Debra Messing was 3 years old when her parents first noticed her singing and dancing around their Rhode Island home. She was about 7 years old when she saw her first Broadway play — “Annie” — and explicitly told her parents she wanted to perform, too. (“I remember it just blowing my mind,” Messing says.) And on Oct. 6, she will receive a star on the Hollywood Walk of Fame.
Messing is arguably best known for her role as designer Grace Adler on NBC’s “Will & Grace,” which is now seeing a revival on the Peacock, but beyond that sitcom, she has starred on stage and screens big and small in a 2½-decade career.
“I always think that everything starts with the writing. I always pick my parts because of the writing,” she says.
|Messing reunites with “Will & Grace” co-stars Eric McCormack, Megan Mullally and Sean Hayes for the sitcom’s 2017 revival.|
After seeing “Annie,” Messing says her childhood, which often included playing by the pond and watching horses being born at the farm next door, became much more “single-minded.” She attended a performing arts camp, took part in all of her high school plays and then went on to Brandeis University and NYU’s Tisch School of the Arts, the latter where she earned her master’s degree in acting.
“We studied all of the classics,” Messing fondly recalls of her early training in Shakespeare, Pinter and Ibsen. “And then we did ‘Angels in America.’ At the time it was a five-hour play, and Tony Kushner wanted to use our class to workshop it before he brought it to Broadway.”
It was 1993, and Messing got the role of Harper in “Perestroika” as an agoraphobe who returns to reality after part one’s drug-fueled fantasies. She caught the eye of a talent agent who saw her performance and signed her before she even graduated from the program.
“At that point, my goal became to work in all of the best regional theaters in the country and play all of the great female roles,” she says.
Messing did set out to fulfill that dream — her first job out of grad school was playing debutante Cecily in “The Importance of Being Earnest” in Seattle — but very quickly realized the lifestyle that came from living out of a suitcase was not truly for her.
“I told my agents I wasn’t going to audition for anything that’s out of town, and they were kind of shocked because 99% of the work is out of New York,” Messing recalls.
But she ended up not having to wait long before a local acting job came her way. Just two months later she was cast as Polly Draper’s understudy in John Patrick Shanley’s Off Broadway version of “Four Dogs and a Bone.” Opposite Draper in the other female lead role was Mary-Louise Parker, and both women were busy juggling multiple projects, so it wasn’t long before the call came for the understudy. Not only did Messing end up going on for Draper, but also for Parker, whose own understudy abruptly quit. Messing went back and forth playing those very different roles — one was a 30-something woman and one a teenager — for seven months before moving onto Paul Rudnick’s “The Naked Truth,” and simultaneously, her first film role, “A Walk in the Clouds.”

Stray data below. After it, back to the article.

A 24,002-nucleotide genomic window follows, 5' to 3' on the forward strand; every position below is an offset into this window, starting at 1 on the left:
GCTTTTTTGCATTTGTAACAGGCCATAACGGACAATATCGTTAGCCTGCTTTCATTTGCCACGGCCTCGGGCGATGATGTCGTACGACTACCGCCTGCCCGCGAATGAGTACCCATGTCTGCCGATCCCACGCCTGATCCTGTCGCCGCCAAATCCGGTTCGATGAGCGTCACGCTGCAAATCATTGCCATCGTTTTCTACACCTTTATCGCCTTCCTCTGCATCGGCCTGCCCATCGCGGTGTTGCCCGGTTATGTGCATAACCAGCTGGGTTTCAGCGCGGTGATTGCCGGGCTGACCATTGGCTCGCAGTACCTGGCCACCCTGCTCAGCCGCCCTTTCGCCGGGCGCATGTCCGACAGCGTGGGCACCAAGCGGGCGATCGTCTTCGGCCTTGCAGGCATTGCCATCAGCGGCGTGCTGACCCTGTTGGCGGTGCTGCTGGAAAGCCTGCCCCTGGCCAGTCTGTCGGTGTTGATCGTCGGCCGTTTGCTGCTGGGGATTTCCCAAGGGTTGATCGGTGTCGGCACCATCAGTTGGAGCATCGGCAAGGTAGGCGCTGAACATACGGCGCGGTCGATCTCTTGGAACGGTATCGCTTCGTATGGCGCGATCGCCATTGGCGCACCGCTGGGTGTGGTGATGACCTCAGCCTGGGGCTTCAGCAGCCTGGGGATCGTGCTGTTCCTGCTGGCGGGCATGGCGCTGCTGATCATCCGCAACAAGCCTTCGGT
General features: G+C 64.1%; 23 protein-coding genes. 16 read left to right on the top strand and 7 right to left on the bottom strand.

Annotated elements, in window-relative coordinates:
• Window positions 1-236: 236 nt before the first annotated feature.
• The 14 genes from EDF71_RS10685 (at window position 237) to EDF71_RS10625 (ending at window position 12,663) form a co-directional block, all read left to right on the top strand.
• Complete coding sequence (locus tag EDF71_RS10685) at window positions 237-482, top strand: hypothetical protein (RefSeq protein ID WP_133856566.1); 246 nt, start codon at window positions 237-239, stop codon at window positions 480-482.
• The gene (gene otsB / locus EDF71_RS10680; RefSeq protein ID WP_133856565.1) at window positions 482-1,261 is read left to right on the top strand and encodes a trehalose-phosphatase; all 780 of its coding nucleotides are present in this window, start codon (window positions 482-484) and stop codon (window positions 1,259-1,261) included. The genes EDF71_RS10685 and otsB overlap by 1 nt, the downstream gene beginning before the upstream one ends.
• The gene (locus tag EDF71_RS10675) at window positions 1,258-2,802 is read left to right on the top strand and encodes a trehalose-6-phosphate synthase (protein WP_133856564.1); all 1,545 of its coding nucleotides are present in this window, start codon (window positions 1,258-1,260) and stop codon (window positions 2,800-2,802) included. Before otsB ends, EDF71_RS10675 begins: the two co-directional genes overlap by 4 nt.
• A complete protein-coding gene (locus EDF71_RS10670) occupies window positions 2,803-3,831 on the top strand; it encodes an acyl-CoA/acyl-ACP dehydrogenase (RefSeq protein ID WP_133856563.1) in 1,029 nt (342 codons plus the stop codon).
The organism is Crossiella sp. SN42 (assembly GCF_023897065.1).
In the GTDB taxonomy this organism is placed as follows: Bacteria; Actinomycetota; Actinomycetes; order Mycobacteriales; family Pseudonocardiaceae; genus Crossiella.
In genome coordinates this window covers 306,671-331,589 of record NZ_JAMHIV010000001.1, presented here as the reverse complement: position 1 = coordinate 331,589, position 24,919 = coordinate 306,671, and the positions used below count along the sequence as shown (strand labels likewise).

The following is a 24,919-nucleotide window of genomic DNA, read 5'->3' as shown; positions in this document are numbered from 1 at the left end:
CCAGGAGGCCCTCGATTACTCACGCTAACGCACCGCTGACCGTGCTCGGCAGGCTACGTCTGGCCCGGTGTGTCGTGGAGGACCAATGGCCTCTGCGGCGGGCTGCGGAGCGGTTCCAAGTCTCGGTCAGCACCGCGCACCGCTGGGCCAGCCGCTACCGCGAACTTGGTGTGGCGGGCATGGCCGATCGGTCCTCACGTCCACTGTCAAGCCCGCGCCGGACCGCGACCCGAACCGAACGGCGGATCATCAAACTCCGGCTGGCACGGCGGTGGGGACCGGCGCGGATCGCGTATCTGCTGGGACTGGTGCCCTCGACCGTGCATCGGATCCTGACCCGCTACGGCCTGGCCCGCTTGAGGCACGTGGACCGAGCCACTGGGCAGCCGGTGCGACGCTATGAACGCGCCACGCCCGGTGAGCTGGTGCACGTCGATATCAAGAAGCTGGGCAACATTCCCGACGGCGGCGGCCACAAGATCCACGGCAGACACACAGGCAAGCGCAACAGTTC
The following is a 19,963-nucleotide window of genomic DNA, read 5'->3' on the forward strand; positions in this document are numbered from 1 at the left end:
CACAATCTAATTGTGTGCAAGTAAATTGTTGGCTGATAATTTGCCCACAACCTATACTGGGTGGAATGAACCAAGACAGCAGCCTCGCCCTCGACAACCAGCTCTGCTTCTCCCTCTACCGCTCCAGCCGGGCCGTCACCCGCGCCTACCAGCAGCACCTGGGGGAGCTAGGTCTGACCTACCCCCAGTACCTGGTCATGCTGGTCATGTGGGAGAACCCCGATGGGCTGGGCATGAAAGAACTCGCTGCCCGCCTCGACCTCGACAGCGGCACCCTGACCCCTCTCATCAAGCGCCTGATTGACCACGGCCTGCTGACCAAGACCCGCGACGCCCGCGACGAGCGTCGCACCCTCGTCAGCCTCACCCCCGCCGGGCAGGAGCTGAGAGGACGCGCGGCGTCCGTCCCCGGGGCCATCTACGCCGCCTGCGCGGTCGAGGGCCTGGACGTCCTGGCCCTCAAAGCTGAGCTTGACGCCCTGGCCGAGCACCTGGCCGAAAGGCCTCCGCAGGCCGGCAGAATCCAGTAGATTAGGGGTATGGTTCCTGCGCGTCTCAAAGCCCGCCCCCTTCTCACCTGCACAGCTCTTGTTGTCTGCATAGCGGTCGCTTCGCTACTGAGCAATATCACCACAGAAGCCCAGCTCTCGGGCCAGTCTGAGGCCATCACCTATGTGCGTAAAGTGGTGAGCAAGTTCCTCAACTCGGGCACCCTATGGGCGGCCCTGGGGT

In addition to that performance of “Annie” when Messing was still in elementary school, television comedies and their leading ladies had a big influence on her youth.
“I grew up watching ‘I Love Lucy’ and Carol Burnett and Madeline Kahn and Mary Tyler Moore. These women really shaped me,” Messing says.
So when thinking about committing more time to television in her career that is what Messing gravitated toward.
Sean Hayes, Messing’s long-time co-star on “Will & Grace,” considers her a “tour de force” within any genre and has not been surprised to see her jump effortlessly between them, in multiple media, through the years. “Let’s face it, when you have as much talent as Debra Messing, you can pretty much shine in anything you do,” Hayes says.
“When you have as much talent as Debra Messing, you can pretty much shine in anything you do.”
With Hollywood officially calling, Messing began to expand her resume, nabbing her first primetime television guest spot on “NYPD Blue,” which led to a general meeting at Fox. Execs there had a script for which she felt she was perfect: a relationship sitcom in the vein of “Mad About You.”
The show was “Ned and Stacey,” about a marriage of convenience whose titular couple falls in love after the fact, and Messing had already auditioned, but initially series executive producer Michael J. Weithorn told her she wasn’t right for it.
“He said, ‘I’m looking for a neurotic Jew from New York. I did not see that in your audition,’” Messing remembers. “So I asked him to let me try it again and said, ‘If you don’t like it, I will leave, and you will never see me again, and no one will call you again to make you see me. But just give me one chance to do something different.’”
After Messing did a chemistry read with Thomas Haden Church, there were no questions that she was the one for the role, though, Church says. “We met on a Sunday afternoon, and Debra and I rehearsed for a few hours at least. I just remember that million-watt smile,” he says.